There are, of course, some very worrying hurdles to cross. The Paris-based OECD is projecting that the industrialized countries will decline by a record 4.3 percent. The WTO says trade is already collapsing with a record decline of nine percent projected.
These are the numbers that make up the real story that could be outshone by the glare of photo-ops, a new U.S. president and one huge headline number of $1 trillion, but this fight against a global recession will only get more challenging in the later rounds.
A visit to the bustling city of Istanbul captures the essence of Turkey’s evolving role in the world.
The Bosphorus strait divides Europe and Asia. The giant bridge of the same name that crosses it links the two continents together.
Beyond the symbolism of the bustling city, Turkey is currently experiencing an expansion of its role as a bridge builder -- largely due to the new occupant in the White House.
It is very symbolic that Barack Obama chose Turkey as his first port of call in a Muslim country during his first 100 days in office.
Turkey remains secular, continues to knock on the European Union’s door for membership, and has a handful of relationships in the Middle East that could be vital in the peace process.
During an exclusive interview in Brussels, Turkey’s President Abudullah Gul provided more than a few glimpses into the shuttle diplomacy, with Washington’s blessing, that is now underway.
President Gul recently met with the Supreme Leader of Iran Ayatollah Ali Khamenei -- it was no accident that it was just days before President Obama reached out with his message to Iran.
"I was able to speak in a very free and sincere atmosphere. I am sure they are listening, they are deliberating and I am sure that at the end when they are convinced that all these messages are sincere, then we can see action," said Gul on the sidelines of the European Business Summit.
Asked whether the elections will need to pass before there is a response to President Obama’s olive branch, Gul said, "The politicians before the election, they have to be populists. So, therefore after the election maybe these serious issues can be handled better."
In the meantime, Turkey is sustaining its shuttle diplomacy with Israel and Syria.
Gul, it is fair to say, is very positive about the change in leadership in Washington and the gestures overall to the Middle East.
"[Middle East leaders]should not miss this opportunity because President Obama is saying we are going to listen to you. We are not going to enforce our own policies on you. This is a good starting point."
While Middle East politics evolve, Turkey is filling another role for the West -- as an energy transport hub to counterbalance the inconsistent gestures from Moscow on supplies to Europe.
Washington was a big supporter of the BTC –- the Baku, Tbilisi, Ceyhan oil pipeline that runs from Azerbaijan to Turkey’s south-eastern coast.
The next goal is the potential building of the Nabucco gas pipeline that will deliver energy from Central Asia to Austria via Turkey. There is some good old fashioned wrangling behind the scenes over transit fees and local supplies for Turkey, while Russia is busy trying to tie up the gas supplies through its network.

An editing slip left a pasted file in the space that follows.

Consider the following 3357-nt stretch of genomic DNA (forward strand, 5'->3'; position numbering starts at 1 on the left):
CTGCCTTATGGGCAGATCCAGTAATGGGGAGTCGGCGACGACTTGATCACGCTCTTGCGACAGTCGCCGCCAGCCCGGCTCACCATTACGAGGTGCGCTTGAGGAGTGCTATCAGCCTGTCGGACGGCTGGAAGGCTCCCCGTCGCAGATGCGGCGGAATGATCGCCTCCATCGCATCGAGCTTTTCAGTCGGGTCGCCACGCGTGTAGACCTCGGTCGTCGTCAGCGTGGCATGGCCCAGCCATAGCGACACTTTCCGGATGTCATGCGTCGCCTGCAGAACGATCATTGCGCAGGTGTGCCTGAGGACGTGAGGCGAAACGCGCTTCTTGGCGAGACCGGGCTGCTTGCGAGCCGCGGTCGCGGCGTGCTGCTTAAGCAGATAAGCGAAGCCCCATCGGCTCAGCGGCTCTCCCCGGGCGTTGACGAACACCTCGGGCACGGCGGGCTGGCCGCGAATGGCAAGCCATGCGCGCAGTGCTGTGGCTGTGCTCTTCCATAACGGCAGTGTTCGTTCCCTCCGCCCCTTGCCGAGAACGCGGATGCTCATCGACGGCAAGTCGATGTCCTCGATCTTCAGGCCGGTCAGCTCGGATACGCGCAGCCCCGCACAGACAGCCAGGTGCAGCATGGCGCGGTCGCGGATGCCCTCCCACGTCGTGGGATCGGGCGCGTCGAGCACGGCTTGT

But the fact is Turkey will play a bigger role on this front in the next decade.
"It is a bridge between East and West," says Nobuo Tanaka, Executive Director of the International Energy Agency. "In the energy sector it certainly contributes as a very important bridge of resources of the Middle East to the West."
According to the Center for European Reform, Turkey is near 70 percent of the world’s proven reserves of natural gas. Neighboring Iran and Iraq have still not exploited their natural gas exports.
President Gul calls Turkey position in this geo-political game "a unique role."
"You have to diversify the sources. If you have the sources you should secure transportation."
This sounds simple but, of course, it is not. With Turkey eager to see accession talks to the European Union move at a more rapid pace, there are concerns in Brussels that the Turkish leadership is playing the energy card.
Turkey can help deliver energy to the West, especially Europe, but expect a price tag to be attached.
As the former President of TUSIAD, the powerful Turkish business association noted, "There are some powers, there are even some companies, that take Turkey for granted. That there is a particular role for Turkey to play and that is it. I don’t think that it will evolve that way, in that simple manner."
No one ever said straddling both sides of the fence is easy; straddling two continents is even more complicated and yes more interesting.
ABOUT THIS BLOGJohn Defterios’ blog accompanies the weekly business program, Marketplace Middle East (MME) that is dedicated to the latest financial news from the Middle East. As MME anchor, John Defterios talks to the people in the know, finding out their opinions on the big business moves in the region, he provides his views via this weekly blog. We hope you will join the discussion around the issues raised.